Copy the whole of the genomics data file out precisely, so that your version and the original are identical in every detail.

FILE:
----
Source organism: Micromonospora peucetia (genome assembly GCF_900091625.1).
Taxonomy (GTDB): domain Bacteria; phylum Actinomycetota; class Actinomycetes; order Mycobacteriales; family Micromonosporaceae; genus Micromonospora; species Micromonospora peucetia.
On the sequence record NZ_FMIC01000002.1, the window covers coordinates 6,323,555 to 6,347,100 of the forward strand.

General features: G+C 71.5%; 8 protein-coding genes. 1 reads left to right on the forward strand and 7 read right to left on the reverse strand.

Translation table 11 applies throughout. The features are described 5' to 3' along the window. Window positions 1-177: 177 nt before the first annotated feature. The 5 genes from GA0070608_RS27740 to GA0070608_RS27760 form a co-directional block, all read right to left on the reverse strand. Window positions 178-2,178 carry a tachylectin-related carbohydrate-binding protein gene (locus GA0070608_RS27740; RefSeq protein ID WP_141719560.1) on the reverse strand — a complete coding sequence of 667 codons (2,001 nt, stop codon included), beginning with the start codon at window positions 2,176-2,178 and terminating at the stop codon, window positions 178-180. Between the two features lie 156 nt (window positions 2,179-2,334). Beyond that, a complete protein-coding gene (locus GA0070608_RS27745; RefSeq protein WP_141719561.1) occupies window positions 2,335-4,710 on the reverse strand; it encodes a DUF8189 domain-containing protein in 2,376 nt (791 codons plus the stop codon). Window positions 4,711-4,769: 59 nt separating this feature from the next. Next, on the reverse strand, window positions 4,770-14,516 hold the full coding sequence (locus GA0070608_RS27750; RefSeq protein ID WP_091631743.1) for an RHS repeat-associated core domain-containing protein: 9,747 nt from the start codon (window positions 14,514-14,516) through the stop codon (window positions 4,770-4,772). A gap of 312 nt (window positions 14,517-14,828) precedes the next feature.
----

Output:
Source organism: Micromonospora peucetia (genome assembly GCF_900091625.1).
Taxonomy (GTDB): domain Bacteria; phylum Actinomycetota; class Actinomycetes; order Mycobacteriales; family Micromonosporaceae; genus Micromonospora; species Micromonospora peucetia.
On the sequence record NZ_FMIC01000002.1, the window covers coordinates 6,323,555 to 6,347,100 of the forward strand.

General features: G+C 71.5%; 8 protein-coding genes. 1 reads left to right on the forward strand and 7 read right to left on the reverse strand.

Translation table 11 applies throughout. The features are described 5' to 3' along the window. Window positions 1-177: 177 nt before the first annotated feature. The 5 genes from GA0070608_RS27740 to GA0070608_RS27760 form a co-directional block, all read right to left on the reverse strand. Window positions 178-2,178 carry a tachylectin-related carbohydrate-binding protein gene (locus GA0070608_RS27740; RefSeq protein ID WP_141719560.1) on the reverse strand — a complete coding sequence of 667 codons (2,001 nt, stop codon included), beginning with the start codon at window positions 2,176-2,178 and terminating at the stop codon, window positions 178-180. Between the two features lie 156 nt (window positions 2,179-2,334). Beyond that, a complete protein-coding gene (locus GA0070608_RS27745; RefSeq protein WP_141719561.1) occupies window positions 2,335-4,710 on the reverse strand; it encodes a DUF8189 domain-containing protein in 2,376 nt (791 codons plus the stop codon). Window positions 4,711-4,769: 59 nt separating this feature from the next. Next, on the reverse strand, window positions 4,770-14,516 hold the full coding sequence (locus GA0070608_RS27750; RefSeq protein ID WP_091631743.1) for an RHS repeat-associated core domain-containing protein: 9,747 nt from the start codon (window positions 14,514-14,516) through the stop codon (window positions 4,770-4,772). A gap of 312 nt (window positions 14,517-14,828) precedes the next feature.